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ever, remaining machinery, and nothing more. The graver self of the Barbarian likes honours and consideration; his more relaxed self, field-sports and pleasure. The graver self of one kind of Philistine likes fanaticism, business, and money-making; his more relaxed self, comfort and tea-meetings. Of another kind of Philistine, the graver self likes rattening; the relaxed self, deputations, or hearing Mr. Odger speak. The sterner self of the Populace likes bawling, hustling, and smashing; the lighter self, beer. But in each class there are born a certain number of natures with a curiosity about their best self, with a bent for seeing things as they are, for disentangling themselves from machinery, for simply concerning themselves with reason and the will of God, and doing their best to make these prevail ;for the pursuit, in a word, of perfection. To certain manifestations of this love for perfection mankind have accustomed themselves to give the name of genius; implying, by this name, something original and heaven-bestowed in the passion. But the passion is to be found far beyond those manifestations of it to which the world usually gives the name of genius, and in which there is, for the most part, a talent of some kind or other, a special and striking faculty of execution, informed by the heaven-bestowed ardour, or genius. It is to be found in many manifestations besides these, and may best be called, as we have called it, the love and pursuit of perfection; culture being the true nurse of the pursuing love, and sweetness and light the true character of the pursued perfection. Natures with this bent emerge in all classes,-among the Barbarians, among the Philistines, among the Populace. And this bent always tends to take them out of their class, and to make their distinguishing characteristic not their Barbarianism or their Philistinism, but their humanity. They have, in general, a rough time of it in their lives; but they are sown more abundantly than one might think, they appear where and when one least expects it, they set up a fire which enfilades, so to speak, the class with which they are ranked; and, in general, by the extrication of their best self as the self to develop, and by the simplicity of the ends fixed by them as paramount, they hinder the unchecked predominance of that class-life which is the affirmation of our ordinary self, and seasonably disconcert mankind in their worship of machinery.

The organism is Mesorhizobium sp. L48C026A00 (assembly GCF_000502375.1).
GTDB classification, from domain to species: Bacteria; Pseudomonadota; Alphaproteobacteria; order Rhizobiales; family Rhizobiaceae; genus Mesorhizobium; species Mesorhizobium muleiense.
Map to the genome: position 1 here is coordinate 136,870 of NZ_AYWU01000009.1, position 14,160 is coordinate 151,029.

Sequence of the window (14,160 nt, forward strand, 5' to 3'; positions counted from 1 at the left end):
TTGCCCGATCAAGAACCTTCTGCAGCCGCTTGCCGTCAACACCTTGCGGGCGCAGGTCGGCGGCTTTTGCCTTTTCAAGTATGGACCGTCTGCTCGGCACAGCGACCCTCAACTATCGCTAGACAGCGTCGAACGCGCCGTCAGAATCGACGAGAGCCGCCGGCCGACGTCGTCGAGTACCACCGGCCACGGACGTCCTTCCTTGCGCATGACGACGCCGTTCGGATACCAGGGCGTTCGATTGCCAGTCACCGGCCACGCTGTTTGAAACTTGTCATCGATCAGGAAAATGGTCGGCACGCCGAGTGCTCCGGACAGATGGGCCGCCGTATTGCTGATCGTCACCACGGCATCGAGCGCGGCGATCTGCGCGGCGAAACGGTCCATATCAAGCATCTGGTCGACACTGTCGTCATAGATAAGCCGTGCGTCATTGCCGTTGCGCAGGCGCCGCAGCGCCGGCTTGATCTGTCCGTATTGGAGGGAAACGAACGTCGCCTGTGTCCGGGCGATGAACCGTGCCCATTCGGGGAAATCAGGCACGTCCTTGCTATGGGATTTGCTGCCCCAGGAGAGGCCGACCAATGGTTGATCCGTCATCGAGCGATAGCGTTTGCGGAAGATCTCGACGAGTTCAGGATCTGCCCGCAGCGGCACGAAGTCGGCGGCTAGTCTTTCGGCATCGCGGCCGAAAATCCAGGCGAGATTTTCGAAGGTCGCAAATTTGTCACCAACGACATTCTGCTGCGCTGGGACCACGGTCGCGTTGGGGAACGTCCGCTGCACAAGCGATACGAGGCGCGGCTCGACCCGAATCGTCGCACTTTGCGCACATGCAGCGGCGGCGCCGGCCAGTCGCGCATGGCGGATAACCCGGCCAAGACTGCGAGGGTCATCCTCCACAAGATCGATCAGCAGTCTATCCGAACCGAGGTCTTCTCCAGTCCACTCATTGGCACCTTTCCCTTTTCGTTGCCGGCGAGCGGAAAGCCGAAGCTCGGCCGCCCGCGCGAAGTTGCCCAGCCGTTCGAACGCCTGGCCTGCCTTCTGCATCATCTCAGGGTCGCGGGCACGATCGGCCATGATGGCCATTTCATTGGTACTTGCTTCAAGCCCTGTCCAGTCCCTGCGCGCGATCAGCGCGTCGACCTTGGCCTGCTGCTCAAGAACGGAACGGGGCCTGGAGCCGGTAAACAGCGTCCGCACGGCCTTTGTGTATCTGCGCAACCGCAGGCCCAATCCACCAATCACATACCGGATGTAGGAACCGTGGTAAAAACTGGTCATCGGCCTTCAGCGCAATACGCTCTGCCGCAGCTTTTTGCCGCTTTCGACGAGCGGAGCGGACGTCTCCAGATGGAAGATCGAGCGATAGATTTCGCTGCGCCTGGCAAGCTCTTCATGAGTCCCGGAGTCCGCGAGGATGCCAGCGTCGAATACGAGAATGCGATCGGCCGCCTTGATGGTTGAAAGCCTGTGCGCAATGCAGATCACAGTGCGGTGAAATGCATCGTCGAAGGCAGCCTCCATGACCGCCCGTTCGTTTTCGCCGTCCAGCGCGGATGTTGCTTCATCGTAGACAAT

Therefore, when we speak of ourselves as divided into Barbarians, Philistines, and Populace, we must be understood always to imply that within each of these classes there are a certain number of aliens, if we may so call them,-persons who are mainly led, not by their class spirit, but by a general humane spirit, by the love of human perfection; and that this number is capable of being diminished or augmented. I mean, the number of those who will succeed in developing this happy instinct will be greater or smaller in proportion both to the force of the original instinct within them, and to the hindrance or encouragement which it meets with from without. In almost all who have it, it is mixed with some infusion

of the spirit of an ordinary self, some quantity of class-instinct, and even, as has been shown, of more than one class-instinct at the same time; so that, in general, the extrication of the best self, the predominance of the humane instinct, will very much depend upon its meeting, or not, with what is fitted to help and elicit it. At a moment, therefore, when it is agreed that we want a source of authority, and when it seems probable that the right source is our best self, it becomes of vast importance to see whether or not the things around us are, in general, such as to help and elicit our best self, and if they are not, to see why they are not, and the most promising way of mending them.